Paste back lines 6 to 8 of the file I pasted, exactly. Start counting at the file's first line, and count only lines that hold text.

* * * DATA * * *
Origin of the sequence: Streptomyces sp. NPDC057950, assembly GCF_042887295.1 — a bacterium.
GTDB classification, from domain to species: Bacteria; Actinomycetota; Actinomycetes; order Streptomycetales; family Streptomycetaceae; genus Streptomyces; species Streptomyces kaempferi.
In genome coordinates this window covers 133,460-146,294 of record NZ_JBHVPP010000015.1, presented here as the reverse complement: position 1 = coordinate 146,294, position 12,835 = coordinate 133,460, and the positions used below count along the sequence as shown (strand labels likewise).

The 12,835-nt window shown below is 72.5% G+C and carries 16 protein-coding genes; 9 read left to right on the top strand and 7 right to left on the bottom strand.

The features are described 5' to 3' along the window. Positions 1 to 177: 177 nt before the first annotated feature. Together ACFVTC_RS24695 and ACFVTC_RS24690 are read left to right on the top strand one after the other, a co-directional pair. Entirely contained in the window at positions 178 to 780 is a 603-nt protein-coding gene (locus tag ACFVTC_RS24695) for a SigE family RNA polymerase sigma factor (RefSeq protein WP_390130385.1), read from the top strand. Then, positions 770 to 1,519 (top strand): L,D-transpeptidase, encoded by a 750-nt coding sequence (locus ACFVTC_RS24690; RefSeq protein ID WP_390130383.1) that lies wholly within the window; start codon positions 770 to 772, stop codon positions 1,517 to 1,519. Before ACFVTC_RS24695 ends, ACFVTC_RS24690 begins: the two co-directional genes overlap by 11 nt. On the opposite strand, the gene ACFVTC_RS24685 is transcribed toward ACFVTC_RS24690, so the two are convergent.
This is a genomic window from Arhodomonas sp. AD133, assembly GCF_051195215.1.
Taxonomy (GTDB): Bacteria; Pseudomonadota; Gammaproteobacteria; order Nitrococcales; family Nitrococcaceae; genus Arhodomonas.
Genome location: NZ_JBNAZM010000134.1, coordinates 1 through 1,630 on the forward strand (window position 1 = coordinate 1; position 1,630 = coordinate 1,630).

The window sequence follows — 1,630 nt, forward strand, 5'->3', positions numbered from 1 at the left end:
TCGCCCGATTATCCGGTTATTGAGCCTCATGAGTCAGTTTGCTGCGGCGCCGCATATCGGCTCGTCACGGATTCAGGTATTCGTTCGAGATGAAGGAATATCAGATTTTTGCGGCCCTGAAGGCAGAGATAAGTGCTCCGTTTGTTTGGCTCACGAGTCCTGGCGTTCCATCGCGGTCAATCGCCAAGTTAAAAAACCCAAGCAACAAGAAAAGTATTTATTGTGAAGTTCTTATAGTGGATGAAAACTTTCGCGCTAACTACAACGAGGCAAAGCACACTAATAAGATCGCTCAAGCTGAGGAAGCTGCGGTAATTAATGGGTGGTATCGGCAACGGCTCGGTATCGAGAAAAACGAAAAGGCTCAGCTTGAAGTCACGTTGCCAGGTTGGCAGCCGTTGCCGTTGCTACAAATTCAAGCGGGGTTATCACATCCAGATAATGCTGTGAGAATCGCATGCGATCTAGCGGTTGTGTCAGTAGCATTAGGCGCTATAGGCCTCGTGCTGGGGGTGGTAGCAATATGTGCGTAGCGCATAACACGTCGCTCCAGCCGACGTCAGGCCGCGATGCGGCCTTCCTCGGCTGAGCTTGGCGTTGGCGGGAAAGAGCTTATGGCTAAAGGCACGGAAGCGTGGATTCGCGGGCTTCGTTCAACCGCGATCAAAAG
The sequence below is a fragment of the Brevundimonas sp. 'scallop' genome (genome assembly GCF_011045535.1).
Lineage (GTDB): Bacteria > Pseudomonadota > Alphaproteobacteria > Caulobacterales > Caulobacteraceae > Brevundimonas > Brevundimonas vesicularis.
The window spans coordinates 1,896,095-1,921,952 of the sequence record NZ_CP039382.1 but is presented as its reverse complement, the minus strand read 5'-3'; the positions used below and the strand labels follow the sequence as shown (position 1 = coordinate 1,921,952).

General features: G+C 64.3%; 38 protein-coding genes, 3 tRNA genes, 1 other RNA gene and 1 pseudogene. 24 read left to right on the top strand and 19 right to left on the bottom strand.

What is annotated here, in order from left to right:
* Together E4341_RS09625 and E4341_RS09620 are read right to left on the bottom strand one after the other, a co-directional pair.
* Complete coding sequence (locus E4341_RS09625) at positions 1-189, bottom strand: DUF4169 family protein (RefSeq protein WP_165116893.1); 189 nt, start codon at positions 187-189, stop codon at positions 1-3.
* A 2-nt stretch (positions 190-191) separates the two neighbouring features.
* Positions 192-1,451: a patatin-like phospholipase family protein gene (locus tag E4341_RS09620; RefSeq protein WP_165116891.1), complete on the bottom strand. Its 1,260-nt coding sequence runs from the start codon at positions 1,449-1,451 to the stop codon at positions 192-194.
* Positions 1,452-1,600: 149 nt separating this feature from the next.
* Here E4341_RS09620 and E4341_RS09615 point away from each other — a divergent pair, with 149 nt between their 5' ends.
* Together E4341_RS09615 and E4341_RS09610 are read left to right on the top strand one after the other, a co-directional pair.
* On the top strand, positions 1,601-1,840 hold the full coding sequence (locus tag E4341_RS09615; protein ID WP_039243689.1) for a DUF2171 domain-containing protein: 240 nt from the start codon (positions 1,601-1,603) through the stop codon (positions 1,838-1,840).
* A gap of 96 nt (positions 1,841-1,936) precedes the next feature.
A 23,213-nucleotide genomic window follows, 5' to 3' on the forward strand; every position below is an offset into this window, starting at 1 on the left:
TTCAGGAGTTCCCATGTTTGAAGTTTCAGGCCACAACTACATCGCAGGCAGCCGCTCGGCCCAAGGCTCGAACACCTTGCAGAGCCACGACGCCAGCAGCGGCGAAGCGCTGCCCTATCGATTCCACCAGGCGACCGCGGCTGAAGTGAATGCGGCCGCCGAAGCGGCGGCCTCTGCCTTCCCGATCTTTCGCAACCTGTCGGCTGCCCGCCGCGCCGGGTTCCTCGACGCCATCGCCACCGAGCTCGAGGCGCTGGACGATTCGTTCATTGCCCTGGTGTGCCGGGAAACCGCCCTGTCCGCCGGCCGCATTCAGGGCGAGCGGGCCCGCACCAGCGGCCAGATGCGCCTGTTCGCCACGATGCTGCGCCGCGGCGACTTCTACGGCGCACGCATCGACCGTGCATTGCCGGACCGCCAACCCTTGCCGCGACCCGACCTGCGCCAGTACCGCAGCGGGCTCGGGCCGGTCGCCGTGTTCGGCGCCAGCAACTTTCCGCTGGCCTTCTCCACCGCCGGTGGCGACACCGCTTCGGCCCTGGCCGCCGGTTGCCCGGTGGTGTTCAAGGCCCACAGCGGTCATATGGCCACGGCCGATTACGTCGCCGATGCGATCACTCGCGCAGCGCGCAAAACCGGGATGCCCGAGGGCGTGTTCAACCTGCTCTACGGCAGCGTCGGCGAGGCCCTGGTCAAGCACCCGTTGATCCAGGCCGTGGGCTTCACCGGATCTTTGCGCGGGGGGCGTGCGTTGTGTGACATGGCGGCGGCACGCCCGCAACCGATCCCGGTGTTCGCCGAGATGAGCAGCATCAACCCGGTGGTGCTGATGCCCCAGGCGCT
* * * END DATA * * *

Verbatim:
This is a genomic window from Arhodomonas sp. AD133, assembly GCF_051195215.1.
Taxonomy (GTDB): Bacteria; Pseudomonadota; Gammaproteobacteria; order Nitrococcales; family Nitrococcaceae; genus Arhodomonas.
Genome location: NZ_JBNAZM010000134.1, coordinates 1 through 1,630 on the forward strand (window position 1 = coordinate 1; position 1,630 = coordinate 1,630).